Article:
We are experiencing germination at the greenhouse. No matter how many times I do this it is somehow always such a surprise that these first stirrings of life will eventually turn into big plants. Big plants that I will eventually eat.
This is the flowering cactus I mentioned in another post last week. It is yet to be identified. I would have done so already, but my gigantic cactus tome is currently unavailable. I’ve got it stacked in a pile of all of my biggest gardening books beneath the seed-starter, acting as a booster seat so that the seedlings can get as close to the light source as possible.
The next time you pass on a gigantic gardening coffee table book due to the expense, consider that it will serve you in more ways than one. I also use my enormous books to press plant materials and keep recently-glued paper flat. And if the unfortunate occasion were to arise, they could also make an unwieldy, but effective self-defense weapon. Come to think of it, arm weights are another possible option.
Everything they say is true. Gardening really is good for health and well-being!
Hello fellow gardeners. If you’re coming from today’s Globe and Mail article, the full story about the tobacco gardener is here.
If you’d like seeds, I’ve got loads (I’m not going to grow them) and am happy to pass them on in the spirit they were given to me. Please send a self addressed stamped envelop to my P.O. Box and I’ll mail a few to you. Sorry everyone. I meant the tobacco seeds only. Have been inundated with seed requests (of all sorts) and have no more left to give.
If you’d like a peek at my gardens, there are a few more recent images and stories here.
Tomorrow is the Seeds of Diversity 25th Anniversary Celebration. Seeds of Diversity is Canada’s national heritage seed conservation effort, specifically focused on preserving and promoting non-hybrid plants of significance to this vast country. I am extremely proud (and consequently a little nervous) to be speaking as the keynote in front of a group of gardeners I hold in very high regard. The event will also include seed buying tables (last call for seed starting season!) and lunch is included in the fee. I believe tickets are still available.
You all made some great guesses and invented some interesting products while trying to guess what was underneath the many miles of bubble wrap. I’ll take the seed bomb launcher, the combine for a container wheat field, or the automatic garden weeder, please.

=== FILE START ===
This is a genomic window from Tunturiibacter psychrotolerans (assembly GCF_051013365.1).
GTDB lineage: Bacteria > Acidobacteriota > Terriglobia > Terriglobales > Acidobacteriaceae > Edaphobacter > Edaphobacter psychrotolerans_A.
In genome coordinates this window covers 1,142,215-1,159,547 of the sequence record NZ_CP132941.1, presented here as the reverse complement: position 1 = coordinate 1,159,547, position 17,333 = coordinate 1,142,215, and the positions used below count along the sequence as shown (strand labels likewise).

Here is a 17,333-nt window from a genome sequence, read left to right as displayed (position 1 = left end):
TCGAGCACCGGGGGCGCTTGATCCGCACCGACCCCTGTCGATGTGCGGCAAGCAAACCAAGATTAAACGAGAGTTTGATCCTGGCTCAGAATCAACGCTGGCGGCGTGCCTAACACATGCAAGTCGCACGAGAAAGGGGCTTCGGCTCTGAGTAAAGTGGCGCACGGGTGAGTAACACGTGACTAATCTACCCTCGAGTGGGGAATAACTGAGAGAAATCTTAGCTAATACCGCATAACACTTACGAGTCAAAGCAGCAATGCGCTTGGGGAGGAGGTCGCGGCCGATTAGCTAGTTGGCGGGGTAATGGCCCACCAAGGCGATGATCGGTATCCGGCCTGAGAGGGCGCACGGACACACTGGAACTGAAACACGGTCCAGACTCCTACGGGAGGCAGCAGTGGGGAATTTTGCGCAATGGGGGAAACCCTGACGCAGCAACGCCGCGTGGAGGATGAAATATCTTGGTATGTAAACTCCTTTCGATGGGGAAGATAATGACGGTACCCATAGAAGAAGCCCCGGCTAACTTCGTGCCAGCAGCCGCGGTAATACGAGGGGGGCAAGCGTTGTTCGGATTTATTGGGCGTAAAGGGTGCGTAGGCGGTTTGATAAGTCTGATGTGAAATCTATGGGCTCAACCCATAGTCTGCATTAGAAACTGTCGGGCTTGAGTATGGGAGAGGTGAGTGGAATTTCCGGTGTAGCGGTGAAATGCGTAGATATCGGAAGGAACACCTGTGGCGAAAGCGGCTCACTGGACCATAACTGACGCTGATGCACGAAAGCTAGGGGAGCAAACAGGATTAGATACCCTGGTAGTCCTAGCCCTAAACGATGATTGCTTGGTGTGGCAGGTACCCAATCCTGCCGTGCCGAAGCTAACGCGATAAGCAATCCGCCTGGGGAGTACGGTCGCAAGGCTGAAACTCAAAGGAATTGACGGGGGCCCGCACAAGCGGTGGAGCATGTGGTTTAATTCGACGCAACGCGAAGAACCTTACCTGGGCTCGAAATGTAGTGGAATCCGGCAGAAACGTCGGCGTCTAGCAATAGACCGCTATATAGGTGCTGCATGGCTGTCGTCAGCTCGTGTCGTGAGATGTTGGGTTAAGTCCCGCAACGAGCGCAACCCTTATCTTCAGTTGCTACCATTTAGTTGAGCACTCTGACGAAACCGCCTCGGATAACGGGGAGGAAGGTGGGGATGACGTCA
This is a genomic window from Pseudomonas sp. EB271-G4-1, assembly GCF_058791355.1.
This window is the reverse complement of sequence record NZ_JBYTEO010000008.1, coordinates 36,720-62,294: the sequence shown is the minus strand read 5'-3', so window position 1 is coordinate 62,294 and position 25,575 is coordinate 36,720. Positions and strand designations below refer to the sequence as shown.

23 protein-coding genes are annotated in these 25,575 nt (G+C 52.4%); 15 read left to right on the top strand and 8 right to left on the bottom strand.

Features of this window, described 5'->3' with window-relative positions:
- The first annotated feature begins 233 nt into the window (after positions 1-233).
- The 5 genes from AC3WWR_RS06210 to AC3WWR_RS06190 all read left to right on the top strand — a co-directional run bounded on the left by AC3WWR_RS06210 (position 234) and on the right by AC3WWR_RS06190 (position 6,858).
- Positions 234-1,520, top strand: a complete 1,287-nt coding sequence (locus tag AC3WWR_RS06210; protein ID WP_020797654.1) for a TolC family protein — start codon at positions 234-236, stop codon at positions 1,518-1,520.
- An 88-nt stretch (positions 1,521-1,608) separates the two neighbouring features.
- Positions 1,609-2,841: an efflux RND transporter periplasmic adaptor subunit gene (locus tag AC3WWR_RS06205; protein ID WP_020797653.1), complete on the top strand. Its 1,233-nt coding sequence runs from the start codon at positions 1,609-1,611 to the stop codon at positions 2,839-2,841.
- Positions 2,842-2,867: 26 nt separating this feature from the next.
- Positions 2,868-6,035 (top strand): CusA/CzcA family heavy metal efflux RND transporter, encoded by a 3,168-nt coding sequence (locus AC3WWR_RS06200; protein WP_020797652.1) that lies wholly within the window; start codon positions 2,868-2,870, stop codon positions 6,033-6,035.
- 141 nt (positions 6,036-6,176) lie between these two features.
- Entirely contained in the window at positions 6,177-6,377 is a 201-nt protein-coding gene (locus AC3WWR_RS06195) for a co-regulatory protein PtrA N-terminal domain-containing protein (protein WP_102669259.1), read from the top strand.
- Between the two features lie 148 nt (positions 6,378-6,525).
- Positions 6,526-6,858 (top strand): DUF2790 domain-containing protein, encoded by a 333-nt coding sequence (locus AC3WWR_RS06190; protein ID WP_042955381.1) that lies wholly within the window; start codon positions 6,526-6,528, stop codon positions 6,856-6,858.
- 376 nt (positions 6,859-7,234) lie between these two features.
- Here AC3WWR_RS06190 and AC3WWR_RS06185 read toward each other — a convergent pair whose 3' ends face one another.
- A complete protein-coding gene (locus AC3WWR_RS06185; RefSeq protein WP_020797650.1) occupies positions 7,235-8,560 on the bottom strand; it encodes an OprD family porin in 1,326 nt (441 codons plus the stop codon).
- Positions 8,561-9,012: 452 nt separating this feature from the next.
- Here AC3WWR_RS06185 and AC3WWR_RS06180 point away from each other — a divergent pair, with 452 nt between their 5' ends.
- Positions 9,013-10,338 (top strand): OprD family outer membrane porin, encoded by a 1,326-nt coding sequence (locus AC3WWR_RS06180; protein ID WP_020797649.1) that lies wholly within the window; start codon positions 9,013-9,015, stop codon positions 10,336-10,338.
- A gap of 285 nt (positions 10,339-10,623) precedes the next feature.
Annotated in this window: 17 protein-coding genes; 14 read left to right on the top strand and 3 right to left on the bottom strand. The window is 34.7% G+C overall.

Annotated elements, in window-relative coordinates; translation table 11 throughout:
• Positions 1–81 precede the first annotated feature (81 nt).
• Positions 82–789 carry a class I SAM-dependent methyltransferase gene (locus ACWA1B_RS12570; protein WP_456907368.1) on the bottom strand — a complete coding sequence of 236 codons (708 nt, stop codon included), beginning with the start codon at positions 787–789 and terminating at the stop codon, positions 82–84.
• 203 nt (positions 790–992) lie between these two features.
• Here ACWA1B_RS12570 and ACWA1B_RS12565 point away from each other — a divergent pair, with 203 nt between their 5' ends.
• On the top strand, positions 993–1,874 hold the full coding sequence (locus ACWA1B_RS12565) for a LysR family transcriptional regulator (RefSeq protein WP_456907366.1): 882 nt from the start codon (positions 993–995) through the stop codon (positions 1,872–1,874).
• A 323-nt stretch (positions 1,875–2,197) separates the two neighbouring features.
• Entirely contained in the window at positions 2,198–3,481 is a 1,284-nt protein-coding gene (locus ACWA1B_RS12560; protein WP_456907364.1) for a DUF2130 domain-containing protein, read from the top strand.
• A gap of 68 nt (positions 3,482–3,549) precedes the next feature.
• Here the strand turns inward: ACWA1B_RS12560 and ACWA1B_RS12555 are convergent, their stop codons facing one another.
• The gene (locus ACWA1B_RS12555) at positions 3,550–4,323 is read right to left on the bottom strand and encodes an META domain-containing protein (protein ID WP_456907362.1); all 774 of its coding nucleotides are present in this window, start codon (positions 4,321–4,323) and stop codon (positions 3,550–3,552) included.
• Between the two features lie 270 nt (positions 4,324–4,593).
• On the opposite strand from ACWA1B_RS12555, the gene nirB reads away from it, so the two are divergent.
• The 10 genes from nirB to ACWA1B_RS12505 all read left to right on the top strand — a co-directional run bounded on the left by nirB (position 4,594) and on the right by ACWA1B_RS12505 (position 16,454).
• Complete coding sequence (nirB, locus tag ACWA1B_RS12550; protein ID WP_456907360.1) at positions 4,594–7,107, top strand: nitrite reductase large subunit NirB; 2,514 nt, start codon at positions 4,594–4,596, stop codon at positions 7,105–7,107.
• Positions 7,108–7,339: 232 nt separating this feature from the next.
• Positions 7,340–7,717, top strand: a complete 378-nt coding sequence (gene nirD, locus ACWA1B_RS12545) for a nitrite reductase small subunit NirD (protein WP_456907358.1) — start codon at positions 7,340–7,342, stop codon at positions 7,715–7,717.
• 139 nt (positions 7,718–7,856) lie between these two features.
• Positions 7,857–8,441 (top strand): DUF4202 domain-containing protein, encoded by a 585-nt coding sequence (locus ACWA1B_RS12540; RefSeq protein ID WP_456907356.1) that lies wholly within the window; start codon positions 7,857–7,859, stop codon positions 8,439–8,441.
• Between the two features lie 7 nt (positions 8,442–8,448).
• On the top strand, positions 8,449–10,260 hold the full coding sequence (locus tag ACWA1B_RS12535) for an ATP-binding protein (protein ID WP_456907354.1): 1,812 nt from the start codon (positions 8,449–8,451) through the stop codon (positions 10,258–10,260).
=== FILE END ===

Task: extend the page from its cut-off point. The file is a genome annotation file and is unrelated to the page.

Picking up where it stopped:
One guess was really close, but went a bit too far. (Daniel: Since you were the closest, send me an email with your address and I’ll mail off your prize.) The others focused too much on the paddle-like shape, which it turns out was really just a protective box and not a good indication of what was inside.
It’s a 12 foot telescoping tree pruner!
I think I threw you off by having the photo taken on the roof when it isn’t intended for that garden. Over the years, weed trees at our community garden have been growing and slowly diminishing light onto some of the plots, mine included. Unfortunately, the trees on that side are fronted by a slope that makes setting up a ladder difficult… if we could get a ladder that tall there in the first place. I have traipsed through the neighborhood with some interesting things, but an enormous ladder might be crossing a line. If not incredibly heavy and difficult! There is also a long bed of plants we don’t want to trample on in the pruning process. The last time the trees were pruned was years ago — my brother climbed up into them to do the job! By now there are no large limbs, but lots of thin branches and bushy leaves.
We’re hoping that the 12 foot pruners will allow us to get up to the tall growth that is doing the most harm, without hurting ourselves or the existing plant beds in the process. I’ll admit that I’m a bit afraid of this device. Especially if I were to attach the giant saw blade it came with. I’m afraid of that blade on it’s own, even while still inside the package!
I’ll let you know how it works out. The first thing I have to do is parade through the neighborhood with this giant, terrifying weapon-like object in tow. That shouldn’t scare the neighbors. The good news is that the community garden is within walking distance, and accessible via side streets. I won’t need to ride my bike with it, carry it on the streetcar, or, god forbid, hail a cab.
I often tell new gardeners that in general, fancy tools are not necessary to grow a garden. Frankly, when container gardening, you could get by with a pair of gloves and a spoon. Actually, I rarely use the gloves. Never in my wildest dreams would I have imagined that we would need something like this for our small urban garden… but here we are. Either those branches are pruned or I don’t grow tomatoes in my plot. The answer is obvious.
Davin insisted I include this fighting pose with the handle retracted. It’s a little less threatening… but not by much.
A small and rather diminutive package arrived via Fed Ex this afternoon and we thought it was so absurd that it should be documented. I do not envy the person whose job it was to mummify this creature in bubble wrap.
Care to venture a guess at what lurks beneath the packaging?
Hint: It is definitely garden related. And nope, not a giant paddle for hitting people over the head who urinate in the street garden, although I am considering it for that purpose.